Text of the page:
While they currently play in the Canadian city of Calgary, the Flames actually began play in the Southeast United States as the Atlanta Flames in 1972. Contrastingly to typical expansions team’s fortunes, the Flames were actually a pretty decent squad, earning trips to the NHL playoffs in 6 of their 8 seasons in Atlanta. Players like Bernie “Boom Boom” Geoffrion and Al MacNeil were key to the side and helped them win a lot of games. However, the team was never popular in the city and ownership soon fell under serious financial constraints.
The Flames were sold to new ownership and moved to Canada in 1980, a more hockey-loving area. Kent Nilsson had a memorable opening season in Calgary and led the Flames to a deep playoff run. However, change was in the air and after a disappointing 1982 the team went into rebuild mode. But by the mid 80s the Calgary Flames were one of the NHL’s strongest teams. This created a marvelous rivalry with a nearby side, the Edmonton Oilers, who were also quite strong at the time. Due to the playoff structure at the time, the two teams would often have to square off in the early rounds of the playoffs, and the Oilers usually won. Nevertheless, during this period one or the other of these sides was routinely represented in the Stanley Cup Finals.
Some of the major players for the Flames included Mike Vernon, Dan Quinn, Lanny McDonald, and Doug Risebrough. The team was able to vanquish Edmonton in the 1986 playoffs en route to their first Stanley Cup Finals appearance. Unfortunately, the Montreal Canadiens would win the Cup that year.
But the team improved in the next few years acquiring stars like Rom Ramage and Joe Nieuwendyk. This revamped squad would dominate the league and eventually win the Stanley Cup in 1989, avenging their loss to the Canadiens several years prior. While the team would be strong in 1990 with the addition of Soviet player Sergei Pryakhin they would lose in the playoffs, which became a regular occurrence from then on. Decent players kept the team afloat like Theoren Fleurry and Jarome Iginla, but they would lose playoff series repeatedly until 2004. For such a historically strong team, the results became excruciatingly disappointing.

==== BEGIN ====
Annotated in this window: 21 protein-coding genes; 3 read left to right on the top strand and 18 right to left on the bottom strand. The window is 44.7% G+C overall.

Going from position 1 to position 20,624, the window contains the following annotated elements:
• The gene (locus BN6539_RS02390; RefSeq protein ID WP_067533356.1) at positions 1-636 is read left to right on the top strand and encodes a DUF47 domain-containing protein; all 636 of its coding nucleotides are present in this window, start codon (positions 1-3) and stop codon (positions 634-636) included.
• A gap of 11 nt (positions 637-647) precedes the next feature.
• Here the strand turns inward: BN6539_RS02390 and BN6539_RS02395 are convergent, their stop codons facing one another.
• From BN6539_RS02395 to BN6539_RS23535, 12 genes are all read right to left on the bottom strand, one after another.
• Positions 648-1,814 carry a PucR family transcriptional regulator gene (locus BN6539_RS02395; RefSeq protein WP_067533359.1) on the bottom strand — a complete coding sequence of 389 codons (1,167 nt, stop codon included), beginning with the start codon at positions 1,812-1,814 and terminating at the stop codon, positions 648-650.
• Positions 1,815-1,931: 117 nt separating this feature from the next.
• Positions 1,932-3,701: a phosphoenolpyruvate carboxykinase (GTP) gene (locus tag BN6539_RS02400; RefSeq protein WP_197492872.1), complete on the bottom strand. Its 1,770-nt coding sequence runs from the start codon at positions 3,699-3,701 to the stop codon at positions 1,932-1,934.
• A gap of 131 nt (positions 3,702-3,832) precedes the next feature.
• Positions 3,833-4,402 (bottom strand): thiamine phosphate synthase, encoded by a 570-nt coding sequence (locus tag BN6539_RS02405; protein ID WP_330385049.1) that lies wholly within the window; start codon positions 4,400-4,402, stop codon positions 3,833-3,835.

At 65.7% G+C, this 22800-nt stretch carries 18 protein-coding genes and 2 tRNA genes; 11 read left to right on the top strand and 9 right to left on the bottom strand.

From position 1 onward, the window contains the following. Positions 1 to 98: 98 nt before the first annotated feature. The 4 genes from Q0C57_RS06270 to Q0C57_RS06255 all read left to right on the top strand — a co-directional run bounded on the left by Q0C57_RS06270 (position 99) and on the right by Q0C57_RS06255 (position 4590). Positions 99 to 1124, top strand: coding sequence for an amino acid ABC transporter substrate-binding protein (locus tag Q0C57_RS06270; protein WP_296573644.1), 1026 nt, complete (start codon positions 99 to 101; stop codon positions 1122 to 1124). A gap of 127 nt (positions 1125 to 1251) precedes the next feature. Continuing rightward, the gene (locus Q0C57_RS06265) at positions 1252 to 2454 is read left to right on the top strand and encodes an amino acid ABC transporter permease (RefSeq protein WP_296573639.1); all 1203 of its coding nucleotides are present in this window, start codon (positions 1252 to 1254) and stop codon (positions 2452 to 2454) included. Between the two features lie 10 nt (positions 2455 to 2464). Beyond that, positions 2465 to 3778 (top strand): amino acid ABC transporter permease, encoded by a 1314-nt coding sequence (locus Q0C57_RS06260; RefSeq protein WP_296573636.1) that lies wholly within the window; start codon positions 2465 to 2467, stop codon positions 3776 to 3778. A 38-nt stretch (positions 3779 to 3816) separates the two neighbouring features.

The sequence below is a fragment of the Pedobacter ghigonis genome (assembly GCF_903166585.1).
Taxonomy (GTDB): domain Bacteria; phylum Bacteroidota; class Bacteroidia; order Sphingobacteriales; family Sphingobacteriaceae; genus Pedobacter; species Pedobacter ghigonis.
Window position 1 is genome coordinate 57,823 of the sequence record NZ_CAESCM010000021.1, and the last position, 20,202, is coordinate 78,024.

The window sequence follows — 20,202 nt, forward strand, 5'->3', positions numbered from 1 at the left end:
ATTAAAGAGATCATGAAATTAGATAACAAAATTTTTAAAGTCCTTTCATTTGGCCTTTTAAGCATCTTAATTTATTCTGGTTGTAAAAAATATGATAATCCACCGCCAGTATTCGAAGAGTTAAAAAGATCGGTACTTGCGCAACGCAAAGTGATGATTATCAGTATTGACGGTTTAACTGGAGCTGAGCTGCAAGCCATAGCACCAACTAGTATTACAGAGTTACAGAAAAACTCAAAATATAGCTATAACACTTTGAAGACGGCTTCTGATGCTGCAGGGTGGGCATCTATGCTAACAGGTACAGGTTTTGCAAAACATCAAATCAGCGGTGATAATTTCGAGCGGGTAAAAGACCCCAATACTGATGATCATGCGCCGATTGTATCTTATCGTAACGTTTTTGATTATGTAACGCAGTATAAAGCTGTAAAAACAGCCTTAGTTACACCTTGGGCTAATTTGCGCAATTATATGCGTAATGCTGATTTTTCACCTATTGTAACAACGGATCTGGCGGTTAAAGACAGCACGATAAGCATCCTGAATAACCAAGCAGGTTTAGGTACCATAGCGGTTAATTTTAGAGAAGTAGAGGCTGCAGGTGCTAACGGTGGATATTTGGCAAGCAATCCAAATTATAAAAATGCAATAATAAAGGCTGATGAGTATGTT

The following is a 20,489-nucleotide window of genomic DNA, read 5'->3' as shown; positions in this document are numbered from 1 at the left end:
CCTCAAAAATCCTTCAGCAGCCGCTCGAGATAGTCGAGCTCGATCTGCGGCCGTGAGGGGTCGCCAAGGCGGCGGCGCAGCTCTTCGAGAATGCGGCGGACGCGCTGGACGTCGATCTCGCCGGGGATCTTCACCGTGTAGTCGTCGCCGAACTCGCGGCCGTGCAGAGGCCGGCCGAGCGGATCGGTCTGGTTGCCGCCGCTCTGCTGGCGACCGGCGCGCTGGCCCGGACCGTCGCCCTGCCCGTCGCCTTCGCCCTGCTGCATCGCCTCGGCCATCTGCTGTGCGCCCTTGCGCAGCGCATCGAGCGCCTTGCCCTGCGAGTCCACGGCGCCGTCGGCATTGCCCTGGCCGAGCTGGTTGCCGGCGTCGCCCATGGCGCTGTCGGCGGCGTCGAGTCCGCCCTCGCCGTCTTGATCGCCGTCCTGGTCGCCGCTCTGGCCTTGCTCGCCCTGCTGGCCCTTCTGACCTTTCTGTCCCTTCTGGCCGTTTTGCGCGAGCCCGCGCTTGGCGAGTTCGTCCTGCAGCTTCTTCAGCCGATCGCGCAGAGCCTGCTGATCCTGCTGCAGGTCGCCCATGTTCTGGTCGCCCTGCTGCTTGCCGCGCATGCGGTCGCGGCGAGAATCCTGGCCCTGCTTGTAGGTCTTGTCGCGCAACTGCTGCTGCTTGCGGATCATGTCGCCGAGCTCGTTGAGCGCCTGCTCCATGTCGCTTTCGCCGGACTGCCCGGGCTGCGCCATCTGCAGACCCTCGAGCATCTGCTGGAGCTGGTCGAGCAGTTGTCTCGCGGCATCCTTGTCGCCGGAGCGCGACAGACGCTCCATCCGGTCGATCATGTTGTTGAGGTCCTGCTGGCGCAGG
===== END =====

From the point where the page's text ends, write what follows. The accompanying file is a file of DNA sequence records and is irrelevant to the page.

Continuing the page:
Fortune began to change that year as new goaltender Miikka Kiprusoff became one of the best in the NHL. Another key player during this time was Martin Gelinas, who scored 3 straight series-winning goals to help the team to a stunning Stanley Cup Finals run in 2004. Gelinas would be denied a goal in cruel fashion that could have sealed the Cup for Calgary that year, and the team eventually lost in 7 games to the Tampa Bay Lightning.
Since then the going has been tough for the Flames, who haven’t had much of an impact ever since. But for such a proud team of a relatively small market, the Calgary Flames have been one of the most impressive ice hockey teams that the NHL has ever seen. While the current times have been without too much glory, this is a team certain to recover and once again contend for another Stanley Cup title!
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